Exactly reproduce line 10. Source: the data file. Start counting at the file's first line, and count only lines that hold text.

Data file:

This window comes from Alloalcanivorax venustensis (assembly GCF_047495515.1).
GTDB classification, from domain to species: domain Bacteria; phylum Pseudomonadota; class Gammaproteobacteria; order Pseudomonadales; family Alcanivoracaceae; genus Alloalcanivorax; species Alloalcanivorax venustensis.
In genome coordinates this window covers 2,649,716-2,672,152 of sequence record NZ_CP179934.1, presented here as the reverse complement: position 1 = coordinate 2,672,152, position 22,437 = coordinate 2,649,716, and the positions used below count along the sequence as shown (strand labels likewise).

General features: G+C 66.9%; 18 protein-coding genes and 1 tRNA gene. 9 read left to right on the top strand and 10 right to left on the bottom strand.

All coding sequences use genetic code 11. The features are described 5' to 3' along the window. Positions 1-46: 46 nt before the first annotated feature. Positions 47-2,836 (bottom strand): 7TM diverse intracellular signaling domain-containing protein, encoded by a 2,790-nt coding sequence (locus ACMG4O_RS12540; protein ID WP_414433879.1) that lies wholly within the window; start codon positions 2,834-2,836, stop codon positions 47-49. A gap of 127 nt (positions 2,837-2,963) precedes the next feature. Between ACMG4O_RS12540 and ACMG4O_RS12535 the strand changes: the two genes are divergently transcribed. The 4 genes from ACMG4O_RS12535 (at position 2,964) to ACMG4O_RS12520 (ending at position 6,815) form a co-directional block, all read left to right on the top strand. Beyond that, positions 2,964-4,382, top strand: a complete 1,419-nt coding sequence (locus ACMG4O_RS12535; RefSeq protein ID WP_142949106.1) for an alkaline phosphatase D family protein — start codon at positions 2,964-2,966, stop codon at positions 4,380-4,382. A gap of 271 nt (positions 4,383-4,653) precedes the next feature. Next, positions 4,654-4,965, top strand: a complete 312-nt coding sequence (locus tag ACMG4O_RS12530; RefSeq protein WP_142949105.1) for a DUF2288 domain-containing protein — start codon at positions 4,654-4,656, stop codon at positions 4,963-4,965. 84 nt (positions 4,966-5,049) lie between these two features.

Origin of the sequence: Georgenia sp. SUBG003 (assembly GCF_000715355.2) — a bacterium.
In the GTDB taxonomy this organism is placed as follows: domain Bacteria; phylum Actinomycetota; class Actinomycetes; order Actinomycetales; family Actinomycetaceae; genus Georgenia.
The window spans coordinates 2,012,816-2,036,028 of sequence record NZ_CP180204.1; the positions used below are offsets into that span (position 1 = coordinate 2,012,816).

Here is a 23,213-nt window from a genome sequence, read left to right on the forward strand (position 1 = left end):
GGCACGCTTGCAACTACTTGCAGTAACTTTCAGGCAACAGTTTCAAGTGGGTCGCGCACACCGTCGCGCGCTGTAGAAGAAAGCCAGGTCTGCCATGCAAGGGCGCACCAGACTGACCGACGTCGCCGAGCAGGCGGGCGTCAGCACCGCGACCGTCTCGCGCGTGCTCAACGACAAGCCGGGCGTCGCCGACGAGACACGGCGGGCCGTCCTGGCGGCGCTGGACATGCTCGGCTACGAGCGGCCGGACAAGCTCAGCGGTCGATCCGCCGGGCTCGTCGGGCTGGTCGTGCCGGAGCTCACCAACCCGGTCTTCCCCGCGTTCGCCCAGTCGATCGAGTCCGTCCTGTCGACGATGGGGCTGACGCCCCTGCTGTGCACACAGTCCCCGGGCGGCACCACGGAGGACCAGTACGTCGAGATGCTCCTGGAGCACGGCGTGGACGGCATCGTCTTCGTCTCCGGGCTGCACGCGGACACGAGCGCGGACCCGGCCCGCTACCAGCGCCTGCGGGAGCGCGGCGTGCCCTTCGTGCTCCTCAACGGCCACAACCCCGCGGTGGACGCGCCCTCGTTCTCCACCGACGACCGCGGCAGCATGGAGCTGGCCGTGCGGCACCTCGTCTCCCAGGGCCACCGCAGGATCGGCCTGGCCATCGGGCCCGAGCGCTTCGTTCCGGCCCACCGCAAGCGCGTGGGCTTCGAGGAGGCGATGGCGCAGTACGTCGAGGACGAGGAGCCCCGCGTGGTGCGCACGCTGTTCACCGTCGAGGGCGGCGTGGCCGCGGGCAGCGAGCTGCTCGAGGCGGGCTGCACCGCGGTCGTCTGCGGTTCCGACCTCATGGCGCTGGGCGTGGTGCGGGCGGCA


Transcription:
GGCACGCTTGCAACTACTTGCAGTAACTTTCAGGCAACAGTTTCAAGTGGGTCGCGCACACCGTCGCGCGCTGTAGAAGAAAGCCAGGTCTGCCATGCAAGGGCGCACCAGACTGACCGACGTCGCCGAGCAGGCGGGCGTCAGCACCGCGACCGTCTCGCGCGTGCTCAACGACAAGCCGGGCGTCGCCGACGAGACACGGCGGGCCGTCCTGGCGGCGCTGGACATGCTCGGCTACGAGCGGCCGGACAAGCTCAGCGGTCGATCCGCCGGGCTCGTCGGGCTGGTCGTGCCGGAGCTCACCAACCCGGTCTTCCCCGCGTTCGCCCAGTCGATCGAGTCCGTCCTGTCGACGATGGGGCTGACGCCCCTGCTGTGCACACAGTCCCCGGGCGGCACCACGGAGGACCAGTACGTCGAGATGCTCCTGGAGCACGGCGTGGACGGCATCGTCTTCGTCTCCGGGCTGCACGCGGACACGAGCGCGGACCCGGCCCGCTACCAGCGCCTGCGGGAGCGCGGCGTGCCCTTCGTGCTCCTCAACGGCCACAACCCCGCGGTGGACGCGCCCTCGTTCTCCACCGACGACCGCGGCAGCATGGAGCTGGCCGTGCGGCACCTCGTCTCCCAGGGCCACCGCAGGATCGGCCTGGCCATCGGGCCCGAGCGCTTCGTTCCGGCCCACCGCAAGCGCGTGGGCTTCGAGGAGGCGATGGCGCAGTACGTCGAGGACGAGGAGCCCCGCGTGGTGCGCACGCTGTTCACCGTCGAGGGCGGCGTGGCCGCGGGCAGCGAGCTGCTCGAGGCGGGCTGCACCGCGGTCGTCTGCGGTTCCGACCTCATGGCGCTGGGCGTGGTGCGGGCGGCA